As a lifelong meditator, I love to hear people’s experiences of how meditation has helped them. Here are a few such stories which, taken together, show a broad spectrum of benefits that meditation can bring.

Recently I was talking with a friend, the mother of three children under the age of six, who has begun meditating during the past year. She told me, “Meditation is helping me be a better parent. I’m much calmer when dealing with my three rambunctious kids. I find I’m not reacting as much as I used to, but stay relaxed no matter what’s going on. And I’m able to be stronger in myself and not waver when disciplining them or setting boundaries. All this is really having a positive effect on my kids, as well.”

Last year a young doctor from Delhi told us about the tremendous challenges he and his hospital staff faced during the height of the Covid-19 pandemic in India: “At a certain point, we had run out of all supplies—medicine, oxygen, and hospital beds—and were even putting critically ill patients on the floor in the hallways. All we could essentially do was to comfort people as they died.

“One day, after working long hours and witnessing many deaths, I was returning home filled with exhaustion and despair. ‘I can’t go on like this,’ I thought to myself.

“Then I saw a poster announcing a meditation class at an Ananda center near my apartment. I don’t know why, but I signed up and began learning the techniques. Almost immediately, I started to feel inwardly strengthened and renewed. I know it was meditation that gave me the ability to keep going during those difficult times. I’ve continued with my practice and recently received Kriya initiation.”

Once one of Ananda’s senior teachers in India was giving an introductory talk for a course on meditation. After he had finished speaking, the attendees asked a lot of perceptive, interested questions. Then one man stood up, and rather defiantly asked, “You’ve been meditating for many years. Do you have any spiritual powers?”

The teacher paused, then replied quietly, “No, I can’t say that I have any powers.” A general sigh of disappointment could be heard throughout the room.

Then he continued, “Oh, but, I do have one: I have the power to be happy at will.” Another sigh moved through the audience, this time one of appreciation. The teacher concluded with a twinkle in his eye: “I don’t always use this power, but it’s there if I so choose.” Almost all of those present signed up for the course.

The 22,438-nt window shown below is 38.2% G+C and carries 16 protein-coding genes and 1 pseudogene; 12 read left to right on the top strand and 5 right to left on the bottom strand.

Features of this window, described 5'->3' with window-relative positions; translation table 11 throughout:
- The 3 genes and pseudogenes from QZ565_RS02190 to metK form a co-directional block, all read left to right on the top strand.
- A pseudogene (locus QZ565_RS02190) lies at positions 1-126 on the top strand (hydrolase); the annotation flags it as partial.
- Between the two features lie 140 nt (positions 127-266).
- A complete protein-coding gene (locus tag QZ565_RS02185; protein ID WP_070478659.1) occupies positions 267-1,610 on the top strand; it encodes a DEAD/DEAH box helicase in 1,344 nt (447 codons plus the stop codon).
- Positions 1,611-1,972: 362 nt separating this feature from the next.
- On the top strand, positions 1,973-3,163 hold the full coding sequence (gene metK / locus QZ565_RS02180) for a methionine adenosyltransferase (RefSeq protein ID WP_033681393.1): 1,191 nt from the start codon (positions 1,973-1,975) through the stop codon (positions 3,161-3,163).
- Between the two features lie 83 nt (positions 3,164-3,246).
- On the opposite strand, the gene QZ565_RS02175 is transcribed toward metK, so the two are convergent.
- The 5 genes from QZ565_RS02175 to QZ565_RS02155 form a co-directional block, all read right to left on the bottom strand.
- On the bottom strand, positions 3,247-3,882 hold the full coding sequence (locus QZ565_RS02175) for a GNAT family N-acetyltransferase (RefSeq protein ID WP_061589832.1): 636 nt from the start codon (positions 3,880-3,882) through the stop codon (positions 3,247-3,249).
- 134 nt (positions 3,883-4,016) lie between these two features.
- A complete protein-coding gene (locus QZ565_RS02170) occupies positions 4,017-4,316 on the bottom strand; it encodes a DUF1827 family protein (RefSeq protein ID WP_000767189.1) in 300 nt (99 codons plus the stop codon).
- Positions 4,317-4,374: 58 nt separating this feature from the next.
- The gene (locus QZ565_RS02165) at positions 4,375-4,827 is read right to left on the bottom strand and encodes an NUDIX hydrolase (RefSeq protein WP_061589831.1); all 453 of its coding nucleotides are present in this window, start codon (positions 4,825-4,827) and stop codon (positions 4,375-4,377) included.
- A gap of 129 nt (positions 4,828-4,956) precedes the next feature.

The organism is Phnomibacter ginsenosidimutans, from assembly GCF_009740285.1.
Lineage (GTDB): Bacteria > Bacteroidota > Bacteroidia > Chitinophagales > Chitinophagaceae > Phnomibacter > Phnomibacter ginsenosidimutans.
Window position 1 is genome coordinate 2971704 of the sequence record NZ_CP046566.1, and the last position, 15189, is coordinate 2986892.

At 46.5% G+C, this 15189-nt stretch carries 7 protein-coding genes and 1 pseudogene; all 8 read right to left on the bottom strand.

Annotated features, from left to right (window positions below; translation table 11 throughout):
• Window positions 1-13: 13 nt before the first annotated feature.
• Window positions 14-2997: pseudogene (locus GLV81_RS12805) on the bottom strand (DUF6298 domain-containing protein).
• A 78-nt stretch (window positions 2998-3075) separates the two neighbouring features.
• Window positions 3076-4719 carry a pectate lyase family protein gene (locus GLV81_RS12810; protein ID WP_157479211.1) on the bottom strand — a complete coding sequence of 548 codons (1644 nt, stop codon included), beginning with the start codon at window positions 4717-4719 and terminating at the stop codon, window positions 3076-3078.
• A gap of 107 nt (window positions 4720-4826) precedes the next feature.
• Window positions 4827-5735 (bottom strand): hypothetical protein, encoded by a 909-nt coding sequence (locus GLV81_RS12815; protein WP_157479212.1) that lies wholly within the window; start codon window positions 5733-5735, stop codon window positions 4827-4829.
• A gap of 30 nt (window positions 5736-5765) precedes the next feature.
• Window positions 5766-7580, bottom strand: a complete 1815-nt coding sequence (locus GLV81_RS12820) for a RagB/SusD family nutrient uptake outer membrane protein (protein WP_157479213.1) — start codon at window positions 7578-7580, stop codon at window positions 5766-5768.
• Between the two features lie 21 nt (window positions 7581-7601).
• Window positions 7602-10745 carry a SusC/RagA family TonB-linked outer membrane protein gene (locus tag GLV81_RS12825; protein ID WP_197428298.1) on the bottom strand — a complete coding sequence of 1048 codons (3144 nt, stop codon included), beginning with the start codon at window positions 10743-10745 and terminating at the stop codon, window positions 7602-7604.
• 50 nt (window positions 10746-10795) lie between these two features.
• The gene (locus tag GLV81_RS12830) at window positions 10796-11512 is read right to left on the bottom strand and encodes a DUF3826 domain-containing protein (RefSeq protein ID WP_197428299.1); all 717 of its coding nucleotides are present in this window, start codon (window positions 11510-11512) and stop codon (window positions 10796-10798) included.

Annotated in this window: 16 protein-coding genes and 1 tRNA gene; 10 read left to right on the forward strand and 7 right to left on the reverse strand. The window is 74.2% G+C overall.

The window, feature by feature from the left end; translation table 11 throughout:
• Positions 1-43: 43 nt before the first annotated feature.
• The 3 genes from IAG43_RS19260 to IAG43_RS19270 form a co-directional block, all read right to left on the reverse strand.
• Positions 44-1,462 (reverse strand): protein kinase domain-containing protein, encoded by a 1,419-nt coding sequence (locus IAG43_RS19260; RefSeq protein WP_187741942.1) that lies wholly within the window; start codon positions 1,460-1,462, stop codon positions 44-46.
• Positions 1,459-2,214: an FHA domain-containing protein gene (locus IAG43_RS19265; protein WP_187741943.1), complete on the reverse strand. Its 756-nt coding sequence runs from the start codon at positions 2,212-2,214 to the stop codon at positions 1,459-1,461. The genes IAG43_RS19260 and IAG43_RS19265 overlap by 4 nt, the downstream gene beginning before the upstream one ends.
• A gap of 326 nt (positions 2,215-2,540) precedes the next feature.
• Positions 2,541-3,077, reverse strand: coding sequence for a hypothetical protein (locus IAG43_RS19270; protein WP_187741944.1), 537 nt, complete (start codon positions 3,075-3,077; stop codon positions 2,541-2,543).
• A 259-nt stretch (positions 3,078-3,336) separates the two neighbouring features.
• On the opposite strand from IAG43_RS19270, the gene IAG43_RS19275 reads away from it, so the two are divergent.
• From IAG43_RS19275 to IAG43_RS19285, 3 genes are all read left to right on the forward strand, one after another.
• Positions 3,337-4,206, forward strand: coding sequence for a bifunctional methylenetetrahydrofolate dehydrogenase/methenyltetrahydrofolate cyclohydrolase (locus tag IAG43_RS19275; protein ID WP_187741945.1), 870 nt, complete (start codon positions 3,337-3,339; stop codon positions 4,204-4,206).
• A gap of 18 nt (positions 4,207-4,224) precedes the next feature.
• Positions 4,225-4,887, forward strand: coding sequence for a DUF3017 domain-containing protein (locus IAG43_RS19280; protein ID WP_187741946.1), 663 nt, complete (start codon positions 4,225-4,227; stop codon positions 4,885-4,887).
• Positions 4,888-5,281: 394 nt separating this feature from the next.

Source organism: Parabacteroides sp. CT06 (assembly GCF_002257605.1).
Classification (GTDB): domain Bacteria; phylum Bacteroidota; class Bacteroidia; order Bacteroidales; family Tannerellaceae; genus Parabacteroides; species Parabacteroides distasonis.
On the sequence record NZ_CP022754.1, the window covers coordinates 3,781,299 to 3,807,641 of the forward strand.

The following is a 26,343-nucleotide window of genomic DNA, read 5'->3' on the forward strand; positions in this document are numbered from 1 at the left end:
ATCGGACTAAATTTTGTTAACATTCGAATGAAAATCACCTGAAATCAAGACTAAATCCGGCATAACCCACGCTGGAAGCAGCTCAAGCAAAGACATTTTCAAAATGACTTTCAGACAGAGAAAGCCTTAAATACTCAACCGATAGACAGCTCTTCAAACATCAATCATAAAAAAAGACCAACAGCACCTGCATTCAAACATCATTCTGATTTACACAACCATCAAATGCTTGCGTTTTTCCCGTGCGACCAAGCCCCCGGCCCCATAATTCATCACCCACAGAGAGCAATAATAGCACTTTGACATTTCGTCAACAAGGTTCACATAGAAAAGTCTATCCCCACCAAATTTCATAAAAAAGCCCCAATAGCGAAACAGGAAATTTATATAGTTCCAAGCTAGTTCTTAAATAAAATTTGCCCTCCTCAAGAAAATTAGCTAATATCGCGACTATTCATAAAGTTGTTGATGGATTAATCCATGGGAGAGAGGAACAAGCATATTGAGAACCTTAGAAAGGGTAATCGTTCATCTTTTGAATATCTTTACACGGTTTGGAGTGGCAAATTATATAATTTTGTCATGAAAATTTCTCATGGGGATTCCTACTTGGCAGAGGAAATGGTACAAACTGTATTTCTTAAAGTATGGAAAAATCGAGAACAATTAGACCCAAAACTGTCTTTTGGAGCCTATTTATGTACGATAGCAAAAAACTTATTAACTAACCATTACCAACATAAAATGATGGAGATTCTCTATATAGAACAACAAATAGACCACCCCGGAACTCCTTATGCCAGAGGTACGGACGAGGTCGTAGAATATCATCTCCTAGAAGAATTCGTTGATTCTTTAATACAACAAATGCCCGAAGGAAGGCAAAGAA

In Autobiography of a Yogi, after his experience in cosmic consciousness, Yoganandaji asked his guru, Sri Yukteswar, “When shall I find God?”

Sri Yukteswar replied, “You have found Him.”

“Oh no, sir, I don’t think so!”

Sri Yukteswar went on to say, “I see that you are imagining that the possession of miraculous powers is knowledge of God. One might have the whole universe, and find the Lord elusive still! Spiritual advancement is not measured by one’s outward powers, but only by the depth of his bliss in meditation.

“Ever-new Joy is God. He is inexhaustible; as you continue your meditations during the years, He will beguile you with an infinite ingenuity.”

why we meditate

The benefits of meditation are there to be had by everyone: to deal better with life’s demands and to help others around us; to find inner strength and balance when faced with seemingly overwhelming tests; to discover one’s own ability to be happy under all circumstances; and to find the ever-new joy of God. It’s our job to keep meditating even when our energy flags, or when we begin to wonder if we’re making any spiritual progress.

Yoganandaji, Swami Kriyananda wrote, would often tell his disciples: “If you plant a seed, then keep digging it up to see how it is doing, it will never be able to grow. You must leave it in the ground, and water it daily; then it will surely grow in its own time. So also with the path to God: Plant the seed of divine aspiration; don’t dig it up constantly to see how it is doing, but water it daily with meditation and with divine actions. See also that you surround it with a protective hedge of good company. In time, your little seed will grow into a mighty tree of Self-realization, affording shade and shelter to every passing wayfarer.”

In joyful friendship,

Nayaswami Devi